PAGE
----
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Supreme Court Gives Green Light to Alabama Redistricting Focused on Enhanced Black Voter Representation

by Chloe Baker
8 comments
Alabama Redistricting Supreme Court Decision

On Tuesday, the Supreme Court of the United States sanctioned the creation of a revised congressional map in Alabama aimed at bolstering representation for Black voters. This redrawing of electoral districts may also offer Democrats an advantage in their bid to seize control of the House of Representatives.

The bench of justices unanimously dismissed the appeal from the State of Alabama to maintain the existing Republican-crafted electoral lines, which had previously been ruled against by a lower court.

By not intervening in the matter, the Supreme Court permitted the ongoing efforts of a court-appointed special master, who had unveiled three alternative plans on Monday. Each of these alternatives aims to establish a second congressional district where Black residents constitute a majority or near-majority of the voting-age populace.

The impetus for revising Alabama’s congressional districts stems from a June Supreme Court ruling. The Court found that the map, which was shaped according to 2020 census data and employed in the 2022 midterm elections, weakened the electoral influence of Black Alabamians. Given that over a quarter of Alabama’s population is Black, the extant map featured only one majority-Black district among seven total districts.

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The creation of a second district with a Democratic-leaning, majority-Black voting population could potentially result in an additional Democrat securing a congressional seat. This comes at a crucial time, as Republicans currently maintain a precarious majority in the House of Representatives. Legal battles over redistricting are also underway in other states, including Georgia, Louisiana, and Texas.

In Alabama, racial factors markedly influence voting patterns; Black voters predominantly support Democratic candidates, whereas white voters generally lean Republican.

Evan Milligan, the lead complainant in the redistricting case, lauded the Supreme Court’s ruling as a “triumph for all citizens of Alabama,” stating that it moves the state closer to fair representation. Milligan affirmed the significance of the decision in a subsequent telephone interview.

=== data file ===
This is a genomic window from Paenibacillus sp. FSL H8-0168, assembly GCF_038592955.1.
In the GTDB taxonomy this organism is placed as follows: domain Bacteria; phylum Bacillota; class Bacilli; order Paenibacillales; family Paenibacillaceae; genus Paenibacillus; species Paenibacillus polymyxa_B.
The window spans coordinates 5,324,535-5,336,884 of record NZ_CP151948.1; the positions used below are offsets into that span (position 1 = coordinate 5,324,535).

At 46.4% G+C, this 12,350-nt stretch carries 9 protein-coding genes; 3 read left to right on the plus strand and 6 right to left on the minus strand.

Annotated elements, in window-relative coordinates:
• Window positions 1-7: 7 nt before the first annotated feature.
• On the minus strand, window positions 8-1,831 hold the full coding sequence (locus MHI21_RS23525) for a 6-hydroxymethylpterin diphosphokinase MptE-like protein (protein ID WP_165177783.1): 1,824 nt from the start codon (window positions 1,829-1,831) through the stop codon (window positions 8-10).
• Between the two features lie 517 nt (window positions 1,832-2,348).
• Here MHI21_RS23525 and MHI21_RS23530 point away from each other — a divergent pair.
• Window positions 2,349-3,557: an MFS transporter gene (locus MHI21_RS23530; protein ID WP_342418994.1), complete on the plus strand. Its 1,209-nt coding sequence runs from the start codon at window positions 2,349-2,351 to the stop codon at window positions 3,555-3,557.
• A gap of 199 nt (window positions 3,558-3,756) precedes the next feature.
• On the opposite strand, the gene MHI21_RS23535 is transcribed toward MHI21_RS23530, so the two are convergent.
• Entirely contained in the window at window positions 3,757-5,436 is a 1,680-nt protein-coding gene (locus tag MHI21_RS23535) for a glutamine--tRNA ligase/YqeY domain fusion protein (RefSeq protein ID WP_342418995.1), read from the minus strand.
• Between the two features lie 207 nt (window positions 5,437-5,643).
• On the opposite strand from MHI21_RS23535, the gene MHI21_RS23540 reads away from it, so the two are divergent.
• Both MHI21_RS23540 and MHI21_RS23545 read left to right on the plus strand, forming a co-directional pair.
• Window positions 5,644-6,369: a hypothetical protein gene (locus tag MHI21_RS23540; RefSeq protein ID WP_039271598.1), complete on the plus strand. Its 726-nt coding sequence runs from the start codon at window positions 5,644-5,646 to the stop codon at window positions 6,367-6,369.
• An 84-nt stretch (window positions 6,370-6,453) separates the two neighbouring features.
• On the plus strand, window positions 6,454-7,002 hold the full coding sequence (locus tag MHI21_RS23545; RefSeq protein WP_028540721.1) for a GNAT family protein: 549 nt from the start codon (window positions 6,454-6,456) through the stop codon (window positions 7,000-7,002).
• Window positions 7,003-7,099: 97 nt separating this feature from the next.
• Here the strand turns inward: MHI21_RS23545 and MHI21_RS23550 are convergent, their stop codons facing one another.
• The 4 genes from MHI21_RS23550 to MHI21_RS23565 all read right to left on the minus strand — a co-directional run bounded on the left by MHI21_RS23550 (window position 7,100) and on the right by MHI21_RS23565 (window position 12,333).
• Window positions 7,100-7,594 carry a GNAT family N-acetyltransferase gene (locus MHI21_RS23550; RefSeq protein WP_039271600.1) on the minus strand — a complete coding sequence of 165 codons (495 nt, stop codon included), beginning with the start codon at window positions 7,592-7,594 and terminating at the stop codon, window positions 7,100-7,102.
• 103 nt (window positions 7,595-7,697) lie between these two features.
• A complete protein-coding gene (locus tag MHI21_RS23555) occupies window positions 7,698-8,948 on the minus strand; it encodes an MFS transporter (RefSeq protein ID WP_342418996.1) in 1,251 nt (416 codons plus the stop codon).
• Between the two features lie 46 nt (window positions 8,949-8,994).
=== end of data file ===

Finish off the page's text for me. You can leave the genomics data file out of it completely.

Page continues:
The office of Alabama Attorney General Steve Marshall has yet to offer any remarks on the judicial decision.

A trio of judges will conduct a hearing next week to assess the proposed plans submitted by Richard Allen, the legal counsel designated by the judges for this matter. Allen’s proposed plans would modify the boundaries of Congressional District 2, resulting in a Black voting-age population ranging between 48.5% and 50.1%. Such a demographic shift could potentially place the seat within Democratic reach.

Contrastingly, the district formulated by Republican legislators, which was unanimously rejected by the panel of judges, had a Black voting-age populace of just 39.9%. According to simulations executed by those opposing the Republican scheme, this would have perpetuated the election of predominantly white Republican candidates.

The judicial panel declared that Alabama lawmakers had willfully ignored their instructions to establish a second district where Black voters could have a meaningful impact on election outcomes.

Evan Milligan and other Black Alabamians had contended that Alabama’s altered congressional map still marginalized Black-preferred candidates, restricting them to only one district currently represented by Rep. Terri Sewell, the lone Democrat and sole Black member of Alabama’s congressional delegation.

“The prevailing map essentially diluted the value of Black votes in Alabama,” said Milligan, emphasizing the imperative to contest this issue.

Alabama had aimed to implement the newly drawn districts while appealing the lower court’s decision, but failed to convince the Supreme Court.

Despite losing by a narrow 5-4 margin in June, Alabama had pinned its hopes on persuading Justice Brett Kavanaugh to change his stance. The state’s legal documents frequently cited a separate opinion by Kavanaugh from June, indicating his potential receptiveness to Alabama’s arguments under specific circumstances. Borrowing language from Justice Clarence Thomas’ dissent, Kavanaugh asserted that although race-based redistricting might be permissible under the Voting Rights Act temporarily, such authority could not be indefinitely prolonged.


Contribution to this report was made by Big Big News writer Kim Chandler, reporting from Montgomery, Alabama.

Frequently Asked Questions (FAQs) about Alabama Redistricting Supreme Court Decision

What is the significance of the Supreme Court’s decision on Alabama’s congressional map?